Acute myeloid leukemia is usually treated with chemotherapy, but patients often stop responding to these drugs and develop resistance to them. Now MSK investigators are learning why that is the case.
Doctors have used chemotherapy to treat people with cancer for decades, but there is still much to be learned about how it works — and why it doesn’t always work. In particular, not much is known about the molecular mechanisms that enable some tumors to develop resistance to treatment with chemotherapy drugs. A new study led by Memorial Sloan Kettering physician-scientist Ross Levine is providing clues about how acute myeloid leukemia (AML), the most common acute leukemia in adults, can become resistant to a common chemotherapy drug. The research has also allowed investigators to develop a more accurate mouse model of the disease, which will help them to gain a greater understanding of how it can be treated with new therapies.
“Despite the fact that we use chemotherapy every day, we understand very little about why it’s not always effective,” says Dr. Levine, who was co-senior author of the study, published recently in the journal Nature Medicine. “We’re finding that cancer cells use different approaches to develop resistance. These novel insights are giving us some paths forward that we can explore with new treatments.”
Focus on a Common Mutation
In the study, the researchers focused on a mutation in the gene DNMT3A, which is present in about one-third of all AML cases. Previous studies have shown that chemotherapy is not very effective against leukemia cells that have this mutation compared with other subtypes that don’t. “Chemotherapy normally damages cancer cells, but we showed that here, the mutation allows these cells to avoid its effects,” Dr. Levine explains.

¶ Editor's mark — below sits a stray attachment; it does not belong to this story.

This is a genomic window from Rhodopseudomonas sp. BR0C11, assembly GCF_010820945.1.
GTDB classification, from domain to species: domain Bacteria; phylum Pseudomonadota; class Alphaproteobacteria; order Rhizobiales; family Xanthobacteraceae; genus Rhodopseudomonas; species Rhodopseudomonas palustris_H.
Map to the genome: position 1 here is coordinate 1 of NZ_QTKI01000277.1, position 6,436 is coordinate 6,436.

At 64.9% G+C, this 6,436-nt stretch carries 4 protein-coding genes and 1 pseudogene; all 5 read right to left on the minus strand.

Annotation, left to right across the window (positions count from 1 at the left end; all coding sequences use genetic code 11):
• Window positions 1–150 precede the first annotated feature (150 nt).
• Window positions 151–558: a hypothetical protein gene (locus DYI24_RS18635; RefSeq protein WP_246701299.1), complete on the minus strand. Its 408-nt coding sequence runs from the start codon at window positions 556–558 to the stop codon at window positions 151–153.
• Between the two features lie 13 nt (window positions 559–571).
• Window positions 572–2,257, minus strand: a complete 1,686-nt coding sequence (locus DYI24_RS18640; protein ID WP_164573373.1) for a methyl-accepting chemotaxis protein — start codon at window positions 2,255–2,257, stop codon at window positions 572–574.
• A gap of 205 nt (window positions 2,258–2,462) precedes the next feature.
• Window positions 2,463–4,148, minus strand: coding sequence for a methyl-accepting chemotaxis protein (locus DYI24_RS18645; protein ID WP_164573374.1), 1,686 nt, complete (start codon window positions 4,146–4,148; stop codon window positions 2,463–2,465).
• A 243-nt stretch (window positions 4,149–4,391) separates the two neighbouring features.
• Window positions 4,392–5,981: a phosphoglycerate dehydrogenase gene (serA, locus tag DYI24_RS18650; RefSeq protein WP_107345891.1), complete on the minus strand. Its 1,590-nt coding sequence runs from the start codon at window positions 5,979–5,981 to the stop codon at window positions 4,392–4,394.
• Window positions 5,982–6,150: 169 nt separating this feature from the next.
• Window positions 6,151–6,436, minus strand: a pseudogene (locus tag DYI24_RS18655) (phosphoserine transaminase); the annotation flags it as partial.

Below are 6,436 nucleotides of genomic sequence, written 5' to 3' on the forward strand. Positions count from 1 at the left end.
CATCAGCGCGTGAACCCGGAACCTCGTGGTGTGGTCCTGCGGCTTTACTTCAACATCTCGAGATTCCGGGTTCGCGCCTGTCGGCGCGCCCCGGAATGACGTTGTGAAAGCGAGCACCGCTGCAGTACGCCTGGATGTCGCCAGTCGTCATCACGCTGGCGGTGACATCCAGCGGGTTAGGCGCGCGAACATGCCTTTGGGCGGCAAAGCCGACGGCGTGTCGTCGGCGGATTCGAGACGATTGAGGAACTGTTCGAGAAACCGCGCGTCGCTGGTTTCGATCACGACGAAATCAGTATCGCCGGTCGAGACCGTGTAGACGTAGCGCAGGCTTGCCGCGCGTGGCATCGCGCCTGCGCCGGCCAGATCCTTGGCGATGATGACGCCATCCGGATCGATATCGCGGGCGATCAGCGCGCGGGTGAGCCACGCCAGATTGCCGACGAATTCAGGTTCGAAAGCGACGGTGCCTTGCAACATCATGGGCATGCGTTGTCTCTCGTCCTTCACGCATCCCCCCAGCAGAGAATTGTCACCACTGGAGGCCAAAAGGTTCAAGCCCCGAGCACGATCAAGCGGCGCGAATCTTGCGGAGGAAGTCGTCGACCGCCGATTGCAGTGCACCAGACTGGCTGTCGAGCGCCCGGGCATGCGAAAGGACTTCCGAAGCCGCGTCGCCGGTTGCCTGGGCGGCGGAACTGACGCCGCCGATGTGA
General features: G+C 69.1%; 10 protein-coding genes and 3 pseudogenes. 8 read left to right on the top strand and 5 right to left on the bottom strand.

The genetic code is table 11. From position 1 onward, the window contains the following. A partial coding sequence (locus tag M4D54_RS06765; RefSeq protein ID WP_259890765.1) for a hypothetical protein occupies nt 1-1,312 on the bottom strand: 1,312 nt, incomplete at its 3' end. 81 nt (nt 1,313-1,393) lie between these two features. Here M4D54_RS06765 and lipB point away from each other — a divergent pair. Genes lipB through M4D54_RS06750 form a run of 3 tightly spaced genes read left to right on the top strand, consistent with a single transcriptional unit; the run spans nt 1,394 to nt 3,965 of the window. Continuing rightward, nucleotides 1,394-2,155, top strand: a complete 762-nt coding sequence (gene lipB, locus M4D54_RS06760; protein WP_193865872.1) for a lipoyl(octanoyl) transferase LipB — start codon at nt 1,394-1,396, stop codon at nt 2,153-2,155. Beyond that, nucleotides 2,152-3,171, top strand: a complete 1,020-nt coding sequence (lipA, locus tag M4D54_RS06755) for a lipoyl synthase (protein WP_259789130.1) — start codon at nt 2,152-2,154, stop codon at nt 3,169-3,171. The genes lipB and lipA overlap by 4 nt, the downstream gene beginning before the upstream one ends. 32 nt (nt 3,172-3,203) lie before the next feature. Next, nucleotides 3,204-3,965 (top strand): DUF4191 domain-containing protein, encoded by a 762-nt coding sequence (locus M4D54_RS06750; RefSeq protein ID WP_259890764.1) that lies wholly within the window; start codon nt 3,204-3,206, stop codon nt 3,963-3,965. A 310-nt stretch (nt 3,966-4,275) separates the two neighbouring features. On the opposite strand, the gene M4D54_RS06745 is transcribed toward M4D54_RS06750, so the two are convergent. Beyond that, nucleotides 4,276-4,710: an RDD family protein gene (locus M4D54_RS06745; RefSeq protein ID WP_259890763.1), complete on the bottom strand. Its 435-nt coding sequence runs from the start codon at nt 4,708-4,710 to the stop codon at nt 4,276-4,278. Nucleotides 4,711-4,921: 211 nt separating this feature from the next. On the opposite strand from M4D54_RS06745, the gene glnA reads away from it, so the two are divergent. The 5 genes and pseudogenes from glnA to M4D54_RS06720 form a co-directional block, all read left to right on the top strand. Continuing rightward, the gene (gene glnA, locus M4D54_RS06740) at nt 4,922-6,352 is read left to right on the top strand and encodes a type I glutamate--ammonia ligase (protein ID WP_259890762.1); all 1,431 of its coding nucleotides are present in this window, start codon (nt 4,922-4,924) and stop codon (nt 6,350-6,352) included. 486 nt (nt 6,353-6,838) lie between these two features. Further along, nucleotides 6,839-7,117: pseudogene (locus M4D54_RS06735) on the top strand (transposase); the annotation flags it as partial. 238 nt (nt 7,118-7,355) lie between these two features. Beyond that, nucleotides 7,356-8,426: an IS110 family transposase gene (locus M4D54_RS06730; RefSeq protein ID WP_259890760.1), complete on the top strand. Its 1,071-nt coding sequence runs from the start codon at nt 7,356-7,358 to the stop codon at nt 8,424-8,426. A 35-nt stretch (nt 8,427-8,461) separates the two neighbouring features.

The mechanism that allows the mutant cells to evade the damage lies in epigenetics — the chemical modifications of a cell’s genetic material that can modulate gene expression. In this case, the epigenetic mechanism is based on how DNA is packaged inside the cell. “Normally when chemotherapy damages DNA, cells unreel their genetic material to correct the defects. This unreeling lets the cell know that DNA has been damaged, leading cells to either repair the defect or to undergo programmed cell death,” Dr. Levine says. Cells with this mutation in DNMT3A can’t do this. “If you can’t unreel the DNA, the leukemia cells can’t recognize the damage. They continue to grow and divide, making the chemotherapy ineffective,” he adds.